The Audiophile Future?
Apple also announced that it shipped its one millionth iPod music player last week. Apple introduced the third generation of its portable digital audio player in April, edging out consumer electronics heavies like Sony, whose portable music players have been floundering due to built-in file use restrictions.
When the iTunes store was launched, critics quickly pointed out that the service was only compatible with Apple's computer products, which represent about 5% of the personal computing market. This makes it all the more remarkable that five million audio files have been downloaded—and bought—in such a short period.
Critics have also suggested that with only 200,000 songs currently available, and at 99¢ per download, the iTunes appeal would be limited to Apple's early adopters, with its success tapering off rapidly. So far, however, this clearly has not been the case, and Apple says PC users will be able to download songs from the iTunes Music Store when it is released for the Windows platform by the end of this year.
Pricing and limited title availability issues may prove irrelevant, since, as any audiophile will testify, download audio quality may be good enough for portable devices and most car systems, but it just can't cut it for critical listening in the home. That attitude is reflected in last week's Vote results, where a hefty 92% of our readers say they have never legally downloaded an audio file. Most seem disgusted at the idea of listening to downloaded files; as reader Al Earz comments, "Why download compressed versions of any music? What purpose does it serve? This completely baffles me."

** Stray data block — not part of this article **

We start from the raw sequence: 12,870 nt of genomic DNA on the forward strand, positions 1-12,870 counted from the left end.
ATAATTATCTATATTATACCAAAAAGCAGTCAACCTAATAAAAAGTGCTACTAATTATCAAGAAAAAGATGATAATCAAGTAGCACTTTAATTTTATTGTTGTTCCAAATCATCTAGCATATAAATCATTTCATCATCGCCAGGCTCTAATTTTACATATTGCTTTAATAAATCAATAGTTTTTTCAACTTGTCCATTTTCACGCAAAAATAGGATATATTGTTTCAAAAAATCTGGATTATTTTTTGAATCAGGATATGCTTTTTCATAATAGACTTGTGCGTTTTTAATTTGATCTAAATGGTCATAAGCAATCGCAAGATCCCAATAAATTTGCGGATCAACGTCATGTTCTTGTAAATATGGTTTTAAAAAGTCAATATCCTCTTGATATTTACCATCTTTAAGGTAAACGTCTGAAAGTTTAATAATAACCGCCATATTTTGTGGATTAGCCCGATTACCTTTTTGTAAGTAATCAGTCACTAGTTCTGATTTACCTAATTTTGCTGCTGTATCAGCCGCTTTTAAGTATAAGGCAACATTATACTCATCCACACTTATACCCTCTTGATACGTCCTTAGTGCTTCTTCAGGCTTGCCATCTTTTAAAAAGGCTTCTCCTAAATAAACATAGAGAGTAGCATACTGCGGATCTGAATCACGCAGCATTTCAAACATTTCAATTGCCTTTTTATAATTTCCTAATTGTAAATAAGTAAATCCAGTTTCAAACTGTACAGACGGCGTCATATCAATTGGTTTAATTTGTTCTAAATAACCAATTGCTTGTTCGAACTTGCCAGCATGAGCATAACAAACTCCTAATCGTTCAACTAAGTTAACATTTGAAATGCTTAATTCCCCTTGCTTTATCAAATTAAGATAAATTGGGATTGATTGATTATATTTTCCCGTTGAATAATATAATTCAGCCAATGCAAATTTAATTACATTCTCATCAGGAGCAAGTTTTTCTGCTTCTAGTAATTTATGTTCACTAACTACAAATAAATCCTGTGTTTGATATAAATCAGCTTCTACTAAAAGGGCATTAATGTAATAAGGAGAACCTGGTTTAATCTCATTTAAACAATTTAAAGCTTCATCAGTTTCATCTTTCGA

However, as reader Paul Abbott points out in last week's Soapbox, the success of iTunes isn't about sound quality and compressed formats: "What current (and future) download systems offer is convenience. No need to go to a bricks-and-mortar store, no need to find space for hundreds (or thousands) of CDs in your house, and no need to spend time looking for one or two discs out of thousands when you jump in your car and hit the road."
Arguably, convenience is what gave CD players the edge when they replaced turntables in most folks' home systems and slowly edged out cassette decks in cars. Audiophiles cringed at early CD sound, but soon set to work perfecting it over the ensuing decade.
It's easy to imagine the same thing happening with audio downloading. There are many young audiophiles dedicated to maximizing download audio sound quality with higher bit-rates and variable bit-rate encoding. As digital bandwidth to the home increases, demand for ever-higher-resolution audio files may finally reach the critical mass needed to make it worthwhile for the labels to provide songs in more audiophile-friendly formats.
Abbott notes, "For . . . convenience there is (and will always be) a trade-off. Currently it's lower resolution and limited selection. Over time that margin will narrow." Critical audiophiles should keep in mind that, as reader Mitchell Gusat wrote, "We're still in the Stone Age of Digital. . . . But, can one dream of ripping and encoding high-rez formats? Chances are that the MP3 VBR of a 24/192 or DSD recording will better the 16/44 layer. Things are moving ahead fast. Format wars and copyright/DRM confusions are only delaying the inevitable."
Will audiophiles accept their traditional role in the format dance? Historically, once the mass market has adopted an audio format it finds convenient (the LP, CD or downloaded audio file), audiophiles are expected to grumble a bit and then get down to the business of perfecting it.